These polystyrene particles are usually prepared by initiating the polymerization of styrene monomers with potassium persulfate in the presence of the emulsifier sodium laurel sulfate. In preparation of particles through emulsion polymerization the stability of the polystyrene particles is due in part to the charged surface groups originated from the initiator through surface sulfate groups. However, the emulsifier also contributes to the stability of the particles by imparting an electrical negative charge. The greater the quantity of emulsifier the greater the negative charge on the latex particle surface. A double layer of ions and counter ions is usually responsible for the stability of the particles. Divalent and trivalent cations as well as high ionic strength buffers may cause destabilization of the polystyrene latex colloid.
A review of the art reveals that IgG molecules containing antibody activity are usually non-specifically adsorbed onto the polystyrene latex particles which then serve as a reagent. Heat and other methods of denaturation will tend to "stabilize" the reagent. These antibodies, usually composed of negatively charged IgG molecules, will be adsorbed onto the negatively charged latex particles due to the influence of the non-ionic van der Waals forces and the hydrophobic bond effects.
When streptolysin-O is combined with polystyrene latex particles by alteration of the protein, either through partial degradation or by the addition of stabilizing materials, the modification may cause a loss of some antigenic determinants and a decrease in assay sensitivity. Furthermore, the extraneous materials utilized may interfere with the antibody-antigen interaction or the agglutination reaction, resulting in false results and incorrect clinical diagnosis.
Thus, those skilled in the art have recognized a significant need for a stable streptolysin-O-latex complex in which the protein retains significant preadsorption characteristics and wherein the entire complex is free from potentially contaminating intermediaries. The present invention fulfills this need.
The present invention relates to a method and a stable reagent for the detection of pathogenic bacterial infections in humans, and in particular, provides a stable diagnostic composition consisting of non-degraded streptolysin-O protein directly adsorbed onto polystyrene latex particles.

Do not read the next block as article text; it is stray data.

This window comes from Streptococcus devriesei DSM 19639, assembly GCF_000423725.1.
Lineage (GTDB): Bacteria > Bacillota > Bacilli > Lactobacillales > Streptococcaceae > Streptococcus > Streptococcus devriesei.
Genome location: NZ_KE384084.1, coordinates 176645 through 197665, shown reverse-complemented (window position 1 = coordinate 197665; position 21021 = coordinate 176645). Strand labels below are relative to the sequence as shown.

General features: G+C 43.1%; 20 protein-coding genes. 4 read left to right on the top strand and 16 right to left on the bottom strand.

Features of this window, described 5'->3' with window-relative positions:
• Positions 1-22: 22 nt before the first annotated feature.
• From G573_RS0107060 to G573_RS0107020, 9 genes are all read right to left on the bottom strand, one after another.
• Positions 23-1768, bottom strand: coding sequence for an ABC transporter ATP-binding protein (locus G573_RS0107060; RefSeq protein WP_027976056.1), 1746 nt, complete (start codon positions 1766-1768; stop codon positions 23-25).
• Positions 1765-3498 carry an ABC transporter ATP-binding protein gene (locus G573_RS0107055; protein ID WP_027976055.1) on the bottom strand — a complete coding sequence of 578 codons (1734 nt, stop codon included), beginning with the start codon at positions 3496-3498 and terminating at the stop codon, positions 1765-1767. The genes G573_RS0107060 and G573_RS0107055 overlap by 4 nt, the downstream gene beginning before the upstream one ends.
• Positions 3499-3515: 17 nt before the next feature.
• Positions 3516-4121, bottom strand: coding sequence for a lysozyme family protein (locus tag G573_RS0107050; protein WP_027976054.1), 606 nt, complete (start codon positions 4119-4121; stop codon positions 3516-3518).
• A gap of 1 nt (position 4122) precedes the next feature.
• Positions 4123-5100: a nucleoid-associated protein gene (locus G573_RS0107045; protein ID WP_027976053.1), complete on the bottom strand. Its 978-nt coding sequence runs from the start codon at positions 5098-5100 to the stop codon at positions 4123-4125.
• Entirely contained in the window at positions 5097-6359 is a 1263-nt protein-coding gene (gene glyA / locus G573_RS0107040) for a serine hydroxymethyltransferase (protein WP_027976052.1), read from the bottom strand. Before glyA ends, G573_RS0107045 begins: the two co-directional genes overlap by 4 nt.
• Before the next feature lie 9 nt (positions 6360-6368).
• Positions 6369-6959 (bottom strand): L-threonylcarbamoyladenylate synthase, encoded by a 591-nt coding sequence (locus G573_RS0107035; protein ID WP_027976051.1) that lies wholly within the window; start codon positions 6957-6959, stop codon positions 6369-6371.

The reagent may be prepared by adsorbing one or more layers of the streptolysin-O toxin onto the surface of the latex particle, effecting an intermolecular cross-linkage of the streptolysin-O, and further stabilizing the reagent by the addition of a bacteriostatic agent.
More specifically, one significant feature of the invention relates to the non-covalent coating of a polystyrene latex particle with streptolysin-O protein by utilizing an alkaline pH to properly orient the determinant groups of the protein, in conjunction with a carbodiimide to effect intermolecular cross-linking. An additional feature of the invention is that it provides for the maintenane of the stability of the streptolysin-O latex complex by utilizing sodium azide, or other suitable bacteriostatic agents such as thimerosal.
One presently preferred embodiment for coating the material onto polystyrene utilizes an inorganic buffer at pH 10.0. The preferred buffer is prepared with Boric Acid-KCl-NaOH at 0.5 M, although freshly prepared carbonate-bicarbonate buffer at pH 10.0, among others, is also suitable. The final latex streptolysin-O reagent is suspended in a 0.05 M Boric Acid-HCl-NaOH buffer, pH 8.2 with 0.1% NaN3, added.